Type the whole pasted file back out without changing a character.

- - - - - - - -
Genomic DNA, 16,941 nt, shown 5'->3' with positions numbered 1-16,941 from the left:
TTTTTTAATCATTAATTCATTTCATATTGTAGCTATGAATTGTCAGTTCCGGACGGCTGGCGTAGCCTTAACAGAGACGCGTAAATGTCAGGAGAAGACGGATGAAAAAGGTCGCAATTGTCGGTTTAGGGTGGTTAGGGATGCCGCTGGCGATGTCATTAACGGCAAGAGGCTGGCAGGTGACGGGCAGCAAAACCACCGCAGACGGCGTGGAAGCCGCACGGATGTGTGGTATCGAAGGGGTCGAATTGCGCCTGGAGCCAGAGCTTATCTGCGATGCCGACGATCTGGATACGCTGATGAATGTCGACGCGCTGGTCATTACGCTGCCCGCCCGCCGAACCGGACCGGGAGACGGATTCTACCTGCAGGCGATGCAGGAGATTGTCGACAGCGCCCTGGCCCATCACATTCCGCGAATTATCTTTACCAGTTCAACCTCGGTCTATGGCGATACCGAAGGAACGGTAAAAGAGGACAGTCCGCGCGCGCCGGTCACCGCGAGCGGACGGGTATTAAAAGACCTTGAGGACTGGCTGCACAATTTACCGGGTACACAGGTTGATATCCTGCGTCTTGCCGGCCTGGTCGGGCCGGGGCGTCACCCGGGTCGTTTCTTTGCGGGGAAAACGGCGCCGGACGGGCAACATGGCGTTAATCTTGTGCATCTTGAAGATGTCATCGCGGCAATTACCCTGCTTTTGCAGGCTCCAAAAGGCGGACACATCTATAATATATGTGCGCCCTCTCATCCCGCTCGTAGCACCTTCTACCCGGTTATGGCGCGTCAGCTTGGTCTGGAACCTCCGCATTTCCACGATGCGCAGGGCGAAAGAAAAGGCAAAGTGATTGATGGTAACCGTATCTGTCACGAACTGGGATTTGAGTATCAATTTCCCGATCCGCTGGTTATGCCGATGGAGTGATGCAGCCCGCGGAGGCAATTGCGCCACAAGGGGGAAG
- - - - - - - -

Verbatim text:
Genomic DNA, 16,941 nt, shown 5'->3' with positions numbered 1-16,941 from the left:
TTTTTTAATCATTAATTCATTTCATATTGTAGCTATGAATTGTCAGTTCCGGACGGCTGGCGTAGCCTTAACAGAGACGCGTAAATGTCAGGAGAAGACGGATGAAAAAGGTCGCAATTGTCGGTTTAGGGTGGTTAGGGATGCCGCTGGCGATGTCATTAACGGCAAGAGGCTGGCAGGTGACGGGCAGCAAAACCACCGCAGACGGCGTGGAAGCCGCACGGATGTGTGGTATCGAAGGGGTCGAATTGCGCCTGGAGCCAGAGCTTATCTGCGATGCCGACGATCTGGATACGCTGATGAATGTCGACGCGCTGGTCATTACGCTGCCCGCCCGCCGAACCGGACCGGGAGACGGATTCTACCTGCAGGCGATGCAGGAGATTGTCGACAGCGCCCTGGCCCATCACATTCCGCGAATTATCTTTACCAGTTCAACCTCGGTCTATGGCGATACCGAAGGAACGGTAAAAGAGGACAGTCCGCGCGCGCCGGTCACCGCGAGCGGACGGGTATTAAAAGACCTTGAGGACTGGCTGCACAATTTACCGGGTACACAGGTTGATATCCTGCGTCTTGCCGGCCTGGTCGGGCCGGGGCGTCACCCGGGTCGTTTCTTTGCGGGGAAAACGGCGCCGGACGGGCAACATGGCGTTAATCTTGTGCATCTTGAAGATGTCATCGCGGCAATTACCCTGCTTTTGCAGGCTCCAAAAGGCGGACACATCTATAATATATGTGCGCCCTCTCATCCCGCTCGTAGCACCTTCTACCCGGTTATGGCGCGTCAGCTTGGTCTGGAACCTCCGCATTTCCACGATGCGCAGGGCGAAAGAAAAGGCAAAGTGATTGATGGTAACCGTATCTGTCACGAACTGGGATTTGAGTATCAATTTCCCGATCCGCTGGTTATGCCGATGGAGTGATGCAGCCCGCGGAGGCAATTGCGCCACAAGGGGGAAG